Experiments with Alternate Currents of Very High Frequency and Their Application to Methods of Artificial Illumination

This is the lecture that made Nikola Tesla famous. Looking back on this second lecture in his 1919 article "The True Wireless," Tesla wrote the following:

In the spring of 1891 I gave my demonstrations with a high frequency machine before the American Institute of Electrical Engineers at Columbia College, which laid the foundation to a new and far more promising departure. Although the laws of electrical resonance were well known at that time and my lamented friend, Dr. John Hopkinson, had even indicated their specific application to an alternator in the Proceedings of the Institute of Electrical Engineers, London, Nov. 13, 1889, nothing had been done towards the practical use of this knowledge and it is probable that those experiments of mine were the first public exhibition with resonant circuits, more particularly of high frequency. While the spontaneous success of my lecture was due to spectacular features, its chief import was in showing that all kinds of devices could be operated thru a single wire without return. This was the initial step in the evolution of my wireless system.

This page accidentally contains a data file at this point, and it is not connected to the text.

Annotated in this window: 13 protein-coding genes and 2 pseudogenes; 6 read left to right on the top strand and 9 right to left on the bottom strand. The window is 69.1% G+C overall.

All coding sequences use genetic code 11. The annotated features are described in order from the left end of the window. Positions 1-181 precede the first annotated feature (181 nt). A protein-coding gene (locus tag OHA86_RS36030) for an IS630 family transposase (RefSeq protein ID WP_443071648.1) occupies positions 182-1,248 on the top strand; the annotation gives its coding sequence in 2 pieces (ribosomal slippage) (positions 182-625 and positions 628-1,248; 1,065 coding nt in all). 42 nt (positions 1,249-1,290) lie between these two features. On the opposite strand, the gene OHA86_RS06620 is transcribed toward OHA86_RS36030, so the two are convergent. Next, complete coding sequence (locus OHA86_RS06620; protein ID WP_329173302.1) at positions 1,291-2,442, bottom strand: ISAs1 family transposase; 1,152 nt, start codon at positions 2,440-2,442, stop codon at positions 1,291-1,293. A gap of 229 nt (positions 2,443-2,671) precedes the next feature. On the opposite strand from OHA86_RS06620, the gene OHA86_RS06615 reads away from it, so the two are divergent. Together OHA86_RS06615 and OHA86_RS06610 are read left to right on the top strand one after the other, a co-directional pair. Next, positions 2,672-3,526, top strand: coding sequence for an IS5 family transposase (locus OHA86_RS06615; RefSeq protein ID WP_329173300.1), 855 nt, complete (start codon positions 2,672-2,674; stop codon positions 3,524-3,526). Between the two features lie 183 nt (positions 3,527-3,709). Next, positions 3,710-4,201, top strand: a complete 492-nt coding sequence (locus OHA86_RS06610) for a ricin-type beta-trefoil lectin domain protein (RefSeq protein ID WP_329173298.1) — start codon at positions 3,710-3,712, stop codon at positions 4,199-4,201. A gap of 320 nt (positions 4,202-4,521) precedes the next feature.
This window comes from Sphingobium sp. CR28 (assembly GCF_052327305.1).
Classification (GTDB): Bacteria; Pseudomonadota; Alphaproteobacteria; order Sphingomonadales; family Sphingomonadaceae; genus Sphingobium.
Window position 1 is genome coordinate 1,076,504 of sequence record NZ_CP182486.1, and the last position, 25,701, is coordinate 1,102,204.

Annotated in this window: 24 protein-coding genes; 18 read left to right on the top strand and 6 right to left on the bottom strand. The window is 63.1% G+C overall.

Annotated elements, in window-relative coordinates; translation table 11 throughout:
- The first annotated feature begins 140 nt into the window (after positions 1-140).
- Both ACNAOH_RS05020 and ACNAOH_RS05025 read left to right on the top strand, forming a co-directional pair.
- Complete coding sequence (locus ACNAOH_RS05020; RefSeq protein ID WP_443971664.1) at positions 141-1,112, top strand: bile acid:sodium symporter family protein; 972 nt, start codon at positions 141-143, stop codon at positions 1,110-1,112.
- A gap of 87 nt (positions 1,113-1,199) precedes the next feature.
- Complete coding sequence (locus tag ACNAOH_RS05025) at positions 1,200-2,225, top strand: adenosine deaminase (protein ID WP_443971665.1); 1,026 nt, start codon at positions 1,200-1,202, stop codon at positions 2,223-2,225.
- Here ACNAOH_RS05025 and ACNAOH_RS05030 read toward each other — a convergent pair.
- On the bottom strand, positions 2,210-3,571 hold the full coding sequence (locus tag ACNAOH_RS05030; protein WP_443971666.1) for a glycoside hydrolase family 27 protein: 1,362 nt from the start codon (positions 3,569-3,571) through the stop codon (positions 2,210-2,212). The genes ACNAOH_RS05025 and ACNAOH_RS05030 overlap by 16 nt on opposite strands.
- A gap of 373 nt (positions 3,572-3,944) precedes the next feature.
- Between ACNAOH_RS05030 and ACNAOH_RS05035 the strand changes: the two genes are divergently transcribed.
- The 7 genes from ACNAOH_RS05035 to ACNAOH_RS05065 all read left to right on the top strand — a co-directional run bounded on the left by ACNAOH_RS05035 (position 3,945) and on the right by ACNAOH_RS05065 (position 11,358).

Subscribe to Unlock

Access all of the premium content on Based Physics.